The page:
By Anthony Martin
ABOVE PHOTO: a photo from the 7th annual What It Takes Symposium at Philly’s Free Library last year, 2011.
(Photo by Webster Riddick)
Nationwide — Philadelphia’s African American and Latino Male Dropout Task Force issued a comprehensive report in 2010 that found the city schools’ dropout rate is highest among boys, specifically African American and Latino boys. Forty-three percent of male African American students and 51 percent of male Latino students who had started as ninth graders in 2003 had dropped out of high school by 2009.
The numbers illustrate a vast divide between male and female achievement, as “only” 30 percent of African American girls and 36 percent of Latino girls had dropped out. The reasons for it are many. But certainly one factor is a dearth of positive personal interaction with successful, older males that our boys experience as they grow up.
Just seeing wealthy black and Latino men in politics, sports, or entertainment on TV isn’t enough to keep minority teens on the right path. What these boys need in their lives is accomplished men of color whom they can interact with, one on one, and learn from – men from this community who have achieved a level of success that isn’t so far-flung as to seem like an impossible dream.
These are men who can show African American and Latino teens that by working hard, graduating from high school, and staying away from drugs, gangs, and the many other negative influences on the street, they really can make a better life for themselves. These men prove that success isn’t something that exists only on television or in the suburbs.
We can make an impact. You can make an impact.
How? Volunteer as an e-mentor. Two hundred black boys in Philadelphia public schools are waiting for e-mentors. We need successful minority businessmen, scientists, public servants, educators, members of the military, medical professionals, athletes, entertainers, and others from any where in the country. You know What It Takes to be successful – our 200 boys are waiting to find out.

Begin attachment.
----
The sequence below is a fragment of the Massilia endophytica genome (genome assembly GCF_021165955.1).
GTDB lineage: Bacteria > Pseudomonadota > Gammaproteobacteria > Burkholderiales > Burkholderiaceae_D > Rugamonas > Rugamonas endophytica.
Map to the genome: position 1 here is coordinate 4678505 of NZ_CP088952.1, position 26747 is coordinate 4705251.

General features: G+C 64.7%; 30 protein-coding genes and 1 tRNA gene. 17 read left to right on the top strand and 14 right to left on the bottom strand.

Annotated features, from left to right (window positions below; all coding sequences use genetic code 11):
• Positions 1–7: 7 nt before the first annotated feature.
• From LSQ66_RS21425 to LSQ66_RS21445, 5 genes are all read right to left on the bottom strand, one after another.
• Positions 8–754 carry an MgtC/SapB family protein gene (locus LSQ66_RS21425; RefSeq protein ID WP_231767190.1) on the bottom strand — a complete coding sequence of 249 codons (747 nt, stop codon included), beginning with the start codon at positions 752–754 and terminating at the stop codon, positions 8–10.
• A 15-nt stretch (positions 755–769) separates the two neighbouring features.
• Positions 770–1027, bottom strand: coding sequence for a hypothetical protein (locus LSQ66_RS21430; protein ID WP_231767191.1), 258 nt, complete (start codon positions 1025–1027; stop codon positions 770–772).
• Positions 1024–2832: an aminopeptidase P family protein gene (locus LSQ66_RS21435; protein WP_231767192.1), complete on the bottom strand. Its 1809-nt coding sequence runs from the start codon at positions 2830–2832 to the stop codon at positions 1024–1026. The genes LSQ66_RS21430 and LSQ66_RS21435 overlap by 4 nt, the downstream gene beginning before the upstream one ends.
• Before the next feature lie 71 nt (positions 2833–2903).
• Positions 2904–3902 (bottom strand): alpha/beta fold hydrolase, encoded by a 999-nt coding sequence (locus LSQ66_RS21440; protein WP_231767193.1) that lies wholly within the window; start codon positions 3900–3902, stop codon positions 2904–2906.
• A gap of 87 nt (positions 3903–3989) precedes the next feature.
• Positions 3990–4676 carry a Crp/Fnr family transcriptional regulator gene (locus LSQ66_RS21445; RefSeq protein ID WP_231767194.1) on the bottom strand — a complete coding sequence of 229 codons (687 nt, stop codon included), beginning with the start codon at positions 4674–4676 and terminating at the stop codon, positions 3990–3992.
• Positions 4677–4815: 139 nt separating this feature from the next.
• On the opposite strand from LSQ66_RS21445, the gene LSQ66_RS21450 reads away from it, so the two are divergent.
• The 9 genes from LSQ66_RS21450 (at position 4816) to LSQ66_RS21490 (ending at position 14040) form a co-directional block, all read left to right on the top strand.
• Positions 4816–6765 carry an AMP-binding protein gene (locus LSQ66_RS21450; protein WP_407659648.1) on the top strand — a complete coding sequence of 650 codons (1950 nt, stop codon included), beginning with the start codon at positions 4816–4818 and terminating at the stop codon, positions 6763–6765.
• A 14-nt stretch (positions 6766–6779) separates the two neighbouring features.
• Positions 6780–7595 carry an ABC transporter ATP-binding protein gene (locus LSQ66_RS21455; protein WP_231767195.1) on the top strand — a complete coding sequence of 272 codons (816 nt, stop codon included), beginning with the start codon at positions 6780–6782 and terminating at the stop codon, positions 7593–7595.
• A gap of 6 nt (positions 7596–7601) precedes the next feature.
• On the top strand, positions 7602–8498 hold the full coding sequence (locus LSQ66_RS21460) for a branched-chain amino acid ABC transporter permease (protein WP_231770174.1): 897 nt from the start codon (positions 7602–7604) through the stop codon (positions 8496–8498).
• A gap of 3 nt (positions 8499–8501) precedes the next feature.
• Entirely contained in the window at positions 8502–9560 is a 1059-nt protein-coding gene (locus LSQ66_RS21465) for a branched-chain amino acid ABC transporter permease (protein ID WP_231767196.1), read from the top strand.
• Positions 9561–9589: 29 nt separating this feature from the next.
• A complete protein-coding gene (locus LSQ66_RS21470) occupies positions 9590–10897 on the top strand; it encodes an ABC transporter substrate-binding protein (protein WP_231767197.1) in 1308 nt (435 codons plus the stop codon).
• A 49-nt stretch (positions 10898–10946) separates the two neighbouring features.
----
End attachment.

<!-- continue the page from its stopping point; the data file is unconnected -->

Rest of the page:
The project is called What It Takes, a partnership between the Urban Youth Racing School and the United Way Southeastern PA and funded through the Knight Foundation. The goal is to fill a motivational void in male African American teens (the program’s focus for the time being) in our city, to guide them, encourage them, and get them to stick with school.
You can transform a young boy’s life with out having to change yours!
The commitment is manageable. It can be done at your leisure via the Internet. The bulk of the communication between e-mentor and e-mentee is electronic, through monitored chat rooms, e-mail, and computer conferencing. This offers a level of safety for kids and adult volunteers alike, and it also makes it much easier for working professionals who don’t have the time to regularly travel around or into the city to form a bond with one student. E-mentors are asked to commit for at least nine months and be available at least once a week. We also offer training to help you get started.
What more meaningful way can there be for black men like you who have found prosperity to give something back than by taking a little time each week to impart wisdom and positive messages to boys who need help finding their own path to success? Share this opportunity to give back with a friend!
Go to www.whatittakes.me and register to become an e-mentor.
If you have any questions please do not hesitate to contact What It Takes E-mentoring Director Dr. Ashaki Coleman via email at [email protected].
Anthony Martin is the founder of Urban Youth Racing School and the What It Takes Foundation both headquartered Philadelphia.